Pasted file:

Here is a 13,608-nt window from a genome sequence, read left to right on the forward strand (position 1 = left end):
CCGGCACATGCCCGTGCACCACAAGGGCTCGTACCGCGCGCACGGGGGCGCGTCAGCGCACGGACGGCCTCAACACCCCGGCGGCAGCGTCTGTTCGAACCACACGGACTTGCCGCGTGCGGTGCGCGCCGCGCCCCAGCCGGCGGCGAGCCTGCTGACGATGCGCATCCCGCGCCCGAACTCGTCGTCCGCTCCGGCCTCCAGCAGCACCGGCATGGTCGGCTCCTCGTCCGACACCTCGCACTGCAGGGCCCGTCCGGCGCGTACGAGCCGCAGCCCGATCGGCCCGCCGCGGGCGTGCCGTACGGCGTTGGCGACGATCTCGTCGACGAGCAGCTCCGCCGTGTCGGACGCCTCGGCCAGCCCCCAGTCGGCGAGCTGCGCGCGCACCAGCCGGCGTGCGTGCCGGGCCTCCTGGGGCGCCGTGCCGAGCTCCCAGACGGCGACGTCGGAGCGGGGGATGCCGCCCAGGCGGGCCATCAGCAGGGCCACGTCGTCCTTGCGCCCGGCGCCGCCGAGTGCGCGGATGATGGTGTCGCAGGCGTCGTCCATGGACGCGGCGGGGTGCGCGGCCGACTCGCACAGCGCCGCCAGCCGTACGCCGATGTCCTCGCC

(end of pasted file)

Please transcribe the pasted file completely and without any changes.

Here is a 13,608-nt window from a genome sequence, read left to right on the forward strand (position 1 = left end):
CCGGCACATGCCCGTGCACCACAAGGGCTCGTACCGCGCGCACGGGGGCGCGTCAGCGCACGGACGGCCTCAACACCCCGGCGGCAGCGTCTGTTCGAACCACACGGACTTGCCGCGTGCGGTGCGCGCCGCGCCCCAGCCGGCGGCGAGCCTGCTGACGATGCGCATCCCGCGCCCGAACTCGTCGTCCGCTCCGGCCTCCAGCAGCACCGGCATGGTCGGCTCCTCGTCCGACACCTCGCACTGCAGGGCCCGTCCGGCGCGTACGAGCCGCAGCCCGATCGGCCCGCCGCGGGCGTGCCGTACGGCGTTGGCGACGATCTCGTCGACGAGCAGCTCCGCCGTGTCGGACGCCTCGGCCAGCCCCCAGTCGGCGAGCTGCGCGCGCACCAGCCGGCGTGCGTGCCGGGCCTCCTGGGGCGCCGTGCCGAGCTCCCAGACGGCGACGTCGGAGCGGGGGATGCCGCCCAGGCGGGCCATCAGCAGGGCCACGTCGTCCTTGCGCCCGGCGCCGCCGAGTGCGCGGATGATGGTGTCGCAGGCGTCGTCCATGGACGCGGCGGGGTGCGCGGCCGACTCGCACAGCGCCGCCAGCCGTACGCCGATGTCCTCGCC